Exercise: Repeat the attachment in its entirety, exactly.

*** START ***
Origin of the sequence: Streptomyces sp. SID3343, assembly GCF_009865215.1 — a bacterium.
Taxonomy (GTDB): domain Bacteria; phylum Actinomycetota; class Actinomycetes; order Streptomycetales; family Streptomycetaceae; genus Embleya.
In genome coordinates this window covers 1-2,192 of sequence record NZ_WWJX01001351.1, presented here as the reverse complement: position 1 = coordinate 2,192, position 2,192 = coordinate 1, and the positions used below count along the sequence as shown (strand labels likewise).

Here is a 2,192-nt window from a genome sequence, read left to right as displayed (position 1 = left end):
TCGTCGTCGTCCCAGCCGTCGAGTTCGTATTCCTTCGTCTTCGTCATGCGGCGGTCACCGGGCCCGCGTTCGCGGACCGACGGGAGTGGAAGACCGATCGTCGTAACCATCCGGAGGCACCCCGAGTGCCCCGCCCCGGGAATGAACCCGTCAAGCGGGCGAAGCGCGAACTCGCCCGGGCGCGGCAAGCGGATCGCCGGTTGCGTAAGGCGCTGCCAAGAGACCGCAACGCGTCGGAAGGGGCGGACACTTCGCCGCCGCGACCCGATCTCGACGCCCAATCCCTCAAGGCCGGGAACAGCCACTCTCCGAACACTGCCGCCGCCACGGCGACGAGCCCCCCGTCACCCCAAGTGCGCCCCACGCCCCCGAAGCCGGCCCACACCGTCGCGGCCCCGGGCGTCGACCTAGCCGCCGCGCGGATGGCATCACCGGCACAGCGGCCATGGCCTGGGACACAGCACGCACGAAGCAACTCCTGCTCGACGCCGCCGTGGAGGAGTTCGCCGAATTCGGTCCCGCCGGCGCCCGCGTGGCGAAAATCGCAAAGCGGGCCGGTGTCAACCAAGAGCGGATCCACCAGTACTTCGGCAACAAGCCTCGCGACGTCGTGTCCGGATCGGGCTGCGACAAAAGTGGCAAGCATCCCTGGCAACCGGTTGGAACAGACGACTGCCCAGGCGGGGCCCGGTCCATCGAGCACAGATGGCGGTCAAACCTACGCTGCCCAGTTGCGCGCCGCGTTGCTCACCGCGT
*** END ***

Origin of the sequence: Streptomyces sp. SID3343, assembly GCF_009865215.1 — a bacterium.
Taxonomy (GTDB): domain Bacteria; phylum Actinomycetota; class Actinomycetes; order Streptomycetales; family Streptomycetaceae; genus Embleya.
In genome coordinates this window covers 1-2,192 of sequence record NZ_WWJX01001351.1, presented here as the reverse complement: position 1 = coordinate 2,192, position 2,192 = coordinate 1, and the positions used below count along the sequence as shown (strand labels likewise).

Here is a 2,192-nt window from a genome sequence, read left to right as displayed (position 1 = left end):
TCGTCGTCGTCCCAGCCGTCGAGTTCGTATTCCTTCGTCTTCGTCATGCGGCGGTCACCGGGCCCGCGTTCGCGGACCGACGGGAGTGGAAGACCGATCGTCGTAACCATCCGGAGGCACCCCGAGTGCCCCGCCCCGGGAATGAACCCGTCAAGCGGGCGAAGCGCGAACTCGCCCGGGCGCGGCAAGCGGATCGCCGGTTGCGTAAGGCGCTGCCAAGAGACCGCAACGCGTCGGAAGGGGCGGACACTTCGCCGCCGCGACCCGATCTCGACGCCCAATCCCTCAAGGCCGGGAACAGCCACTCTCCGAACACTGCCGCCGCCACGGCGACGAGCCCCCCGTCACCCCAAGTGCGCCCCACGCCCCCGAAGCCGGCCCACACCGTCGCGGCCCCGGGCGTCGACCTAGCCGCCGCGCGGATGGCATCACCGGCACAGCGGCCATGGCCTGGGACACAGCACGCACGAAGCAACTCCTGCTCGACGCCGCCGTGGAGGAGTTCGCCGAATTCGGTCCCGCCGGCGCCCGCGTGGCGAAAATCGCAAAGCGGGCCGGTGTCAACCAAGAGCGGATCCACCAGTACTTCGGCAACAAGCCTCGCGACGTCGTGTCCGGATCGGGCTGCGACAAAAGTGGCAAGCATCCCTGGCAACCGGTTGGAACAGACGACTGCCCAGGCGGGGCCCGGTCCATCGAGCACAGATGGCGGTCAAACCTACGCTGCCCAGTTGCGCGCCGCGTTGCTCACCGCGT